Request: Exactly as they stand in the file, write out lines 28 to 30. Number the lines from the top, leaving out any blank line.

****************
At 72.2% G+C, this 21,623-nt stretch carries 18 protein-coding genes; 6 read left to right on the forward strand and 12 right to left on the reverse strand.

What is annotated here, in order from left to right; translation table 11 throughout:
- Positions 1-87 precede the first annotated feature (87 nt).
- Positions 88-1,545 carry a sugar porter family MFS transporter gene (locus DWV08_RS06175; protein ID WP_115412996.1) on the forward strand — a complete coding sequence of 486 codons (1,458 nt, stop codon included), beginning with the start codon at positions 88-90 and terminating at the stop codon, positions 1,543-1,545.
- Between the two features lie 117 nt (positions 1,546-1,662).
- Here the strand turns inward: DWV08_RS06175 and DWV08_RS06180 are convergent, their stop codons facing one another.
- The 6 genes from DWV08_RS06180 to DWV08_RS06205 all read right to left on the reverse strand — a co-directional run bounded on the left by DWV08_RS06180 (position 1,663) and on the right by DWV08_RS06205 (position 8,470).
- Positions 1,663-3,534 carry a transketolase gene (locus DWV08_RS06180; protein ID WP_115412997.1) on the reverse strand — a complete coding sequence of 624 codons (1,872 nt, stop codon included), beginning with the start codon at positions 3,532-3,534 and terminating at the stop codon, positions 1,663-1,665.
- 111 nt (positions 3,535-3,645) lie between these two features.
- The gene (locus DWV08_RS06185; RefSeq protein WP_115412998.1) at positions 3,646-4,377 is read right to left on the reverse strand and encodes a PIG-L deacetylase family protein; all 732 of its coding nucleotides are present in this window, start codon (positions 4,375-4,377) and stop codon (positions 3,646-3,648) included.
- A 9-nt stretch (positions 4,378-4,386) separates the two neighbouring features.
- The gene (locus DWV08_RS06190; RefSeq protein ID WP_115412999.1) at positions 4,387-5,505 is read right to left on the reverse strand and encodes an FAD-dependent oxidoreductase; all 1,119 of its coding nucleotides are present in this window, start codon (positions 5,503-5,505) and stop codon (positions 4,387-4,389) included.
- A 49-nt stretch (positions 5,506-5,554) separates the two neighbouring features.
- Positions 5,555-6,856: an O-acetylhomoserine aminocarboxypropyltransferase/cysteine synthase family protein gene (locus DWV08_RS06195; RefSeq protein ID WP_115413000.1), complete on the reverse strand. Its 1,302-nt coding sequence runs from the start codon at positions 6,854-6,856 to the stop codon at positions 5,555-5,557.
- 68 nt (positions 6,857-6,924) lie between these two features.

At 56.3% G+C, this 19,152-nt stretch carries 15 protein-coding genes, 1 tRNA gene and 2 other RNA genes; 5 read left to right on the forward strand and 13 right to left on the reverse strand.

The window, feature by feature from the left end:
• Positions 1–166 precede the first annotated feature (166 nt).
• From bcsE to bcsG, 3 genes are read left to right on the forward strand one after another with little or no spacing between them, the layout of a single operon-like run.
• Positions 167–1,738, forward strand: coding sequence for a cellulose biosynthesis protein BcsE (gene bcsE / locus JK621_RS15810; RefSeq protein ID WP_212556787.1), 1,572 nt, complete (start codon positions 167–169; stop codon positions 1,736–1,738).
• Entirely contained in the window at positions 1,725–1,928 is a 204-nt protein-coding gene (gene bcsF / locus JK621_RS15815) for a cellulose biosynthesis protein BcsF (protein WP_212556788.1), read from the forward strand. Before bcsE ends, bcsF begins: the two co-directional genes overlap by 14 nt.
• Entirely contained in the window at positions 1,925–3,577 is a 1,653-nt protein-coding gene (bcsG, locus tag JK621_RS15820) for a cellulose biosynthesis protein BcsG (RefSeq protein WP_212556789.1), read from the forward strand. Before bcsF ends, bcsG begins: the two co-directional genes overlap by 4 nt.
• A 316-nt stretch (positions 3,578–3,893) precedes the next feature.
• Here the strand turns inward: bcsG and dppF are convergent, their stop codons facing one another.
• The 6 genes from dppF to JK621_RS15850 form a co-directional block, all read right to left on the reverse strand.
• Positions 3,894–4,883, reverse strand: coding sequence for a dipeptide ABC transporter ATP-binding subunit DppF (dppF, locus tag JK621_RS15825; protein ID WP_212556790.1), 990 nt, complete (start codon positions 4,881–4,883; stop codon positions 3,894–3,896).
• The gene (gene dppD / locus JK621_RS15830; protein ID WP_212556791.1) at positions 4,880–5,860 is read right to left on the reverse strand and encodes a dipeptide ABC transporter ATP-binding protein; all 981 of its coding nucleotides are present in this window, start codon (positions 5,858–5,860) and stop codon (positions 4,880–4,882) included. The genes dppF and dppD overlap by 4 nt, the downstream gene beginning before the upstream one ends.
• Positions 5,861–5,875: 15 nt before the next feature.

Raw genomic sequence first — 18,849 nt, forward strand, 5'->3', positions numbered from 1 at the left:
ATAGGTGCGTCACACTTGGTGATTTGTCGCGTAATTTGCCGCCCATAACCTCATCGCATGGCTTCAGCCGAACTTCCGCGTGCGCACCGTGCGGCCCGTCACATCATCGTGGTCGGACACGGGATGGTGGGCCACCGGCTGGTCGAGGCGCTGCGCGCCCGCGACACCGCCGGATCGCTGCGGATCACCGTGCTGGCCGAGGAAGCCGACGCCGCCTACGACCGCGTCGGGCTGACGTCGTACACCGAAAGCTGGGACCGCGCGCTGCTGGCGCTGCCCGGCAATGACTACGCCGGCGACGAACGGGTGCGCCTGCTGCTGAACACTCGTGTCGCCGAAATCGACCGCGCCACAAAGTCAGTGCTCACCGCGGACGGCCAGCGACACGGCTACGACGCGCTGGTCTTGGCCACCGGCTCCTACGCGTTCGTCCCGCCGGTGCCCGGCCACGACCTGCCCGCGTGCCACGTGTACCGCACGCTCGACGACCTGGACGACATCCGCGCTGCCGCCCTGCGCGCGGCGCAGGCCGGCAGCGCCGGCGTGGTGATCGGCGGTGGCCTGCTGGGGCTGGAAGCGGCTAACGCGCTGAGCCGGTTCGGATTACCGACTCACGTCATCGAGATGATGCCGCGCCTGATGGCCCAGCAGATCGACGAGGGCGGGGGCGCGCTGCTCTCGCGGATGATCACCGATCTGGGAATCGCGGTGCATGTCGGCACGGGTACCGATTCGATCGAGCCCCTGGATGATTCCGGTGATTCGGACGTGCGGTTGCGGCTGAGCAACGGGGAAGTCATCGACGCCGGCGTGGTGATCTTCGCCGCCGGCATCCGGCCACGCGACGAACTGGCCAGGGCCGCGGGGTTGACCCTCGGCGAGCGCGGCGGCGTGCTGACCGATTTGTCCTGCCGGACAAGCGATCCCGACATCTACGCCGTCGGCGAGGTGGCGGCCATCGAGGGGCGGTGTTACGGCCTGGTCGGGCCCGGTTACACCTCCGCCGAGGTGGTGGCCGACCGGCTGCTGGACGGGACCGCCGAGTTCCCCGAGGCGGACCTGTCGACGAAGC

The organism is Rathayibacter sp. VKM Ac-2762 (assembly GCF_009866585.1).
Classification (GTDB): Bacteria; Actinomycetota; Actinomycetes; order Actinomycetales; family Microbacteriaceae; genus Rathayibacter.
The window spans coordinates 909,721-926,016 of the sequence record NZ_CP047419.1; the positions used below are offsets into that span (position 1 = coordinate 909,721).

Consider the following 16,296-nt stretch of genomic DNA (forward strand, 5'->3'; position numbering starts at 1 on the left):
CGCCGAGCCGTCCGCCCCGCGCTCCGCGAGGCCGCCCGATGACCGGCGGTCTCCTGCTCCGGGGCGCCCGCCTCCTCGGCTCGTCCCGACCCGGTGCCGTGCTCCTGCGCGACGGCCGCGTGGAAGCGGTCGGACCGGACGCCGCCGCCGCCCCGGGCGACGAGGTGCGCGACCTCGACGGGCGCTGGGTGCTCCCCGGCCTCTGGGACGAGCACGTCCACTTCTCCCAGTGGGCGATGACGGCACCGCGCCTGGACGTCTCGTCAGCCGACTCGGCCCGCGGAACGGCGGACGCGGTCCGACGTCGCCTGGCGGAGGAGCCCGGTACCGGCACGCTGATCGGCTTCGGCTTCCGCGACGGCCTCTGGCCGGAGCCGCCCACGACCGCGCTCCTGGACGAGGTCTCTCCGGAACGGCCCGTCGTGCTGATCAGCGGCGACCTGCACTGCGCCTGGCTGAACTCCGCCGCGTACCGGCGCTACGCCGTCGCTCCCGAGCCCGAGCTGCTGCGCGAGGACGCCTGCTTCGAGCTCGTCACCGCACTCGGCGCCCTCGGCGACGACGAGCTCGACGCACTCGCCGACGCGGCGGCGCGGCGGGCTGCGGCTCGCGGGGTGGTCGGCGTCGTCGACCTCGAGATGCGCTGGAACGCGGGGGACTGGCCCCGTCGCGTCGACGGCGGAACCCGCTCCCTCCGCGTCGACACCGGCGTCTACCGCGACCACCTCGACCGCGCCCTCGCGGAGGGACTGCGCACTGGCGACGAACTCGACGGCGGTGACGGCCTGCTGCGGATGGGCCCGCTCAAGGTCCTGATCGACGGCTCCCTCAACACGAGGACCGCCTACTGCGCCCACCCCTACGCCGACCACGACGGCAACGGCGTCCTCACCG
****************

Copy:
• Positions 5,861–5,875: 15 nt before the next feature.

Raw genomic sequence first — 18,849 nt, forward strand, 5'->3', positions numbered from 1 at the left:
ATAGGTGCGTCACACTTGGTGATTTGTCGCGTAATTTGCCGCCCATAACCTCATCGCATGGCTTCAGCCGAACTTCCGCGTGCGCACCGTGCGGCCCGTCACATCATCGTGGTCGGACACGGGATGGTGGGCCACCGGCTGGTCGAGGCGCTGCGCGCCCGCGACACCGCCGGATCGCTGCGGATCACCGTGCTGGCCGAGGAAGCCGACGCCGCCTACGACCGCGTCGGGCTGACGTCGTACACCGAAAGCTGGGACCGCGCGCTGCTGGCGCTGCCCGGCAATGACTACGCCGGCGACGAACGGGTGCGCCTGCTGCTGAACACTCGTGTCGCCGAAATCGACCGCGCCACAAAGTCAGTGCTCACCGCGGACGGCCAGCGACACGGCTACGACGCGCTGGTCTTGGCCACCGGCTCCTACGCGTTCGTCCCGCCGGTGCCCGGCCACGACCTGCCCGCGTGCCACGTGTACCGCACGCTCGACGACCTGGACGACATCCGCGCTGCCGCCCTGCGCGCGGCGCAGGCCGGCAGCGCCGGCGTGGTGATCGGCGGTGGCCTGCTGGGGCTGGAAGCGGCTAACGCGCTGAGCCGGTTCGGATTACCGACTCACGTCATCGAGATGATGCCGCGCCTGATGGCCCAGCAGATCGACGAGGGCGGGGGCGCGCTGCTCTCGCGGATGATCACCGATCTGGGAATCGCGGTGCATGTCGGCACGGGTACCGATTCGATCGAGCCCCTGGATGATTCCGGTGATTCGGACGTGCGGTTGCGGCTGAGCAACGGGGAAGTCATCGACGCCGGCGTGGTGATCTTCGCCGCCGGCATCCGGCCACGCGACGAACTGGCCAGGGCCGCGGGGTTGACCCTCGGCGAGCGCGGCGGCGTGCTGACCGATTTGTCCTGCCGGACAAGCGATCCCGACATCTACGCCGTCGGCGAGGTGGCGGCCATCGAGGGGCGGTGTTACGGCCTGGTCGGGCCCGGTTACACCTCCGCCGAGGTGGTGGCCGACCGGCTGCTGGACGGGACCGCCGAGTTCCCCGAGGCGGACCTGTCGACGAAGC